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Book review: Tuttle Reading and Writing Chinese

The publishers of ‘Tuttle Reading and Writing Chinese’ were kind enough to send me a copy to review, so I’ve written up my thoughts on the book here.

Tuttle Reading and Writing Chinese

‘Reading and Writing Chinese’ bills itself as “a comprehensive guide to the Chinese writing system”. It wasn’t immediately clear to me what this book actually was, and I assumed it was going to be a textbook on learning to write Chinese. It’s actually something a lot cooler than that, and I’m genuinely impressed with it.

What struck me quite quickly was that this book is almost a book version of the series of articles I recently wrote about learning to write Chinese, but it also includes all the actual nitty-gritty information you need to learn with that method. I was pretty excited when I realised what this book contains. The first few sections of the book are uncannily close to the articles I wrote recently:

  • An explanation of what Chinese characters actually are and how they work.
  • An explanation of what concepts you need to focus on in order to remember Chinese characters.
  • A detailed guide to an effective way of learning Chinese characters, centred around character decomposition and mnemonics.

I put the last point in bold there because it’s the central point of the best character learning method I know. I was so pleased to see pretty much this exact approach being promoted in ‘Reading and Writing Chinese’. I was especially impressed with it as I’ve never come across this kind of method in any other formal source on learning Chinese. None of the textbooks I’ve used on various Chinese courses have ever revealed this method. I’d only seen it online up till now, but here it is in a book that’s apparently been in print for thirty years (the version I have is the recently released third edition).

That was great in itself, but what this book really is is a compendium of the actual information that you will need to study with this method. The first section of this is a huge list of detailed character information for 1067 ‘basic characters’. Each entry contains:

  • A stroke order diagram
  • Total strokes
  • Pinyin
  • Keyword-like definition (I’ve come to like these more and more as I’ve learnt Chinese)
  • Radical and its meaning
  • Etymology explaining what each bit of the character is doing and where it came from
  • A mnemonic for the character if the etymology isn’t helpful enough

Those last three items are what made me really like this book. I wish we’d all been given a copy of this in first year of university at Cambridge: First Year”). Even now I can find gems of information about Chinese characters in this book that I didn’t know before. For someone learning Chinese, it’s a nice book to have around.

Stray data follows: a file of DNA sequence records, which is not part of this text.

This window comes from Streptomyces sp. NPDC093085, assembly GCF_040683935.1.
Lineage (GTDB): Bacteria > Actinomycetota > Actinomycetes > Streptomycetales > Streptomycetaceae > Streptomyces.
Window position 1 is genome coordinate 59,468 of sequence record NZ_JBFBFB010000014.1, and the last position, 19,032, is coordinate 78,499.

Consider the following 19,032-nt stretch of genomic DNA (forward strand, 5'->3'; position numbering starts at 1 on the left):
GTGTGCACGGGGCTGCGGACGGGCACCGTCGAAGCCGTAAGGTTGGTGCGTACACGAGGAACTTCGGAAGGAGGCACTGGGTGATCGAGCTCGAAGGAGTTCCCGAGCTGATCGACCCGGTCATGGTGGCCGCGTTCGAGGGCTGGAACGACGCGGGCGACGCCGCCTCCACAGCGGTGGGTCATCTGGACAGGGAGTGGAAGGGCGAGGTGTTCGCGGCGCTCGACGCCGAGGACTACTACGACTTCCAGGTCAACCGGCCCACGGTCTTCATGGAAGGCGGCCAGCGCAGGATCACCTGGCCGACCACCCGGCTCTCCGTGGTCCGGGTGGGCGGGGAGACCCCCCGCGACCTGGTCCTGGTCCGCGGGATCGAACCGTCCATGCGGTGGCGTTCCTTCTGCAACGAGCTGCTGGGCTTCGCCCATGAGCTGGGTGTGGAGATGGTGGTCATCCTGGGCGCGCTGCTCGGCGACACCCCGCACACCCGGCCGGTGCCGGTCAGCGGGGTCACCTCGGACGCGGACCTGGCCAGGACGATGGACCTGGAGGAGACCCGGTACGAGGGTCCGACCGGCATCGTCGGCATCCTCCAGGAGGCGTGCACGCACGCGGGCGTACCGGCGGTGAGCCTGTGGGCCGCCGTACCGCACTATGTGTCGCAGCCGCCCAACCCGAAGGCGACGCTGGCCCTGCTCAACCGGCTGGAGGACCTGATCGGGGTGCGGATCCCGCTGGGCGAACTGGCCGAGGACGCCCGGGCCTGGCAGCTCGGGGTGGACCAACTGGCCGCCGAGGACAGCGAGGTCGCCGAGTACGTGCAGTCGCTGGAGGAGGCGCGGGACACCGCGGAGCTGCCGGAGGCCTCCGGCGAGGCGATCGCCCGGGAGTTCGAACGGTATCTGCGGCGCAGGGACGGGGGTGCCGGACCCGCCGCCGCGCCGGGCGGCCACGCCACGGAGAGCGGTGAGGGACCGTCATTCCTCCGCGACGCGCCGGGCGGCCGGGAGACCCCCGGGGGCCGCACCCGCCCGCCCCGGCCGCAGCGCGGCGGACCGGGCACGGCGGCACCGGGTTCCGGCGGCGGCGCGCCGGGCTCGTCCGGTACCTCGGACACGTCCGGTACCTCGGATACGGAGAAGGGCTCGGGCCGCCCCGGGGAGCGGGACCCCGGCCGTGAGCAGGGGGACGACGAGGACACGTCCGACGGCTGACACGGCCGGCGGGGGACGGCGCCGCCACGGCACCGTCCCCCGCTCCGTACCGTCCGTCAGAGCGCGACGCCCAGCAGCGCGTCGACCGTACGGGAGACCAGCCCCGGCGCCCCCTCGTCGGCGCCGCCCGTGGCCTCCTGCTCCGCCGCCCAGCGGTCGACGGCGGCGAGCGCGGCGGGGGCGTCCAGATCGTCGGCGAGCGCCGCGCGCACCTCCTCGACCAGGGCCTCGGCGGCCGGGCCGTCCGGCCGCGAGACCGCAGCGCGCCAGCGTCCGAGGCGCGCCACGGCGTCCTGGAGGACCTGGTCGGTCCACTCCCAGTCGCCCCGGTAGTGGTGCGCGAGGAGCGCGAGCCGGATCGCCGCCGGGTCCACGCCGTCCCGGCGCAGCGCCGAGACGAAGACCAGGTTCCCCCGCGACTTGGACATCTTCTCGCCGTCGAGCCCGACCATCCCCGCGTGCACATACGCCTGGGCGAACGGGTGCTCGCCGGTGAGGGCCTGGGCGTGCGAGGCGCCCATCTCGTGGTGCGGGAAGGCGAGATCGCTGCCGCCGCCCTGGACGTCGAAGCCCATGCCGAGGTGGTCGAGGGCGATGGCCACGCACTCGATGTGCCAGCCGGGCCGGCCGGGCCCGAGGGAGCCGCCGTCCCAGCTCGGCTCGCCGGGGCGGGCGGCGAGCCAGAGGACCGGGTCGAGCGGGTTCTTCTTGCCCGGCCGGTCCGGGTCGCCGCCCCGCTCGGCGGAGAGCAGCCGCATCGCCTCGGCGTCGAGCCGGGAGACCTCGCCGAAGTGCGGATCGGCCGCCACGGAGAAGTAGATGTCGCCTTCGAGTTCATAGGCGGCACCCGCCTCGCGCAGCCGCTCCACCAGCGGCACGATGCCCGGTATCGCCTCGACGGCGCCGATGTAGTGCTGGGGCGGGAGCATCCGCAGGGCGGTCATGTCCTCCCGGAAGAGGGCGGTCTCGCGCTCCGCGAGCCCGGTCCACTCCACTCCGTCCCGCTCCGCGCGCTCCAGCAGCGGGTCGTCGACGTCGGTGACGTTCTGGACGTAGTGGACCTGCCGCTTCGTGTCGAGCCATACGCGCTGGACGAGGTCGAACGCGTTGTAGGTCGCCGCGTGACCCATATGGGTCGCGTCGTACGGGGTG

I think if I’d had it as a beginner and focused on etymologies and mnemonics from the start I could have got into reading and writing Chinese much faster. I did end up with this approach fairly quickly anyway, but it was still a haphazard and patchy process. This book just serves up everything you need to get it nailed down from the start: the method and the information to plug into it. I think it would combine well with Skritter actually, as it’s something akin to the information that Skritter teaches you but in book form.

After the detailed mnemonics / etymology list,_ Reading and Writing Chinese_ moves into a more condensed section listing another batch of characters (1566, I think). This section is much denser, only providing pinyin, keyword definition and containing words for each character. I think the idea with this section is that students have now progressed from the hand-holding of the first part, which hands everything to you on a plate. In this section, you should make your own mnemonics, and also begin to focus on words that contain each character you’re learning. Again, I totally agree with the approach the book provides here.

After that, there’s a series of super-useful indexes, arranging all the listed characters alphabetically by pinyin (including tones), then by number of strokes. After that there’s one of the radical indexes you get in a Chinese-Chinese dictionary. I really thought all that was quite impressive for a book aimed at beginners. It seems to emphasise getting the right approach from the start, and is also clearly designed to be genuinely effective in the long term and provide lasting value as your studies continue.

A lot of things are moving online and into technology solutions now, as they should, but books like this really do give the technology solutions a run for their money. Even better, I think that Reading and Writing Chinese would actually combine very nicely with some technology. If, as a beginner, you took the time to go through its character lists learning them and entering the goodies into Anki, I think you’d have a pretty clever and effective character learning system on your hands. The cool thing is that it wouldn’t take much prior knowledge at all to make this work. Respect to the authors, William McNaughton and Jiageng Fan, and to Tuttle for this one.

Reading and Writing Chinese, Tuttle, ISBN 978-0-8048-4299-0

(Tuttle also sent me another book: a conversational Chinese textbook aimed at beginners. I haven’t had time to look at it in detail yet, but so far it seems like it’s not as awesome as Reading and Writing Chinese. I’ll give it a thorough look-through on a business trip I’ve got coming up and give you my thoughts soon!)


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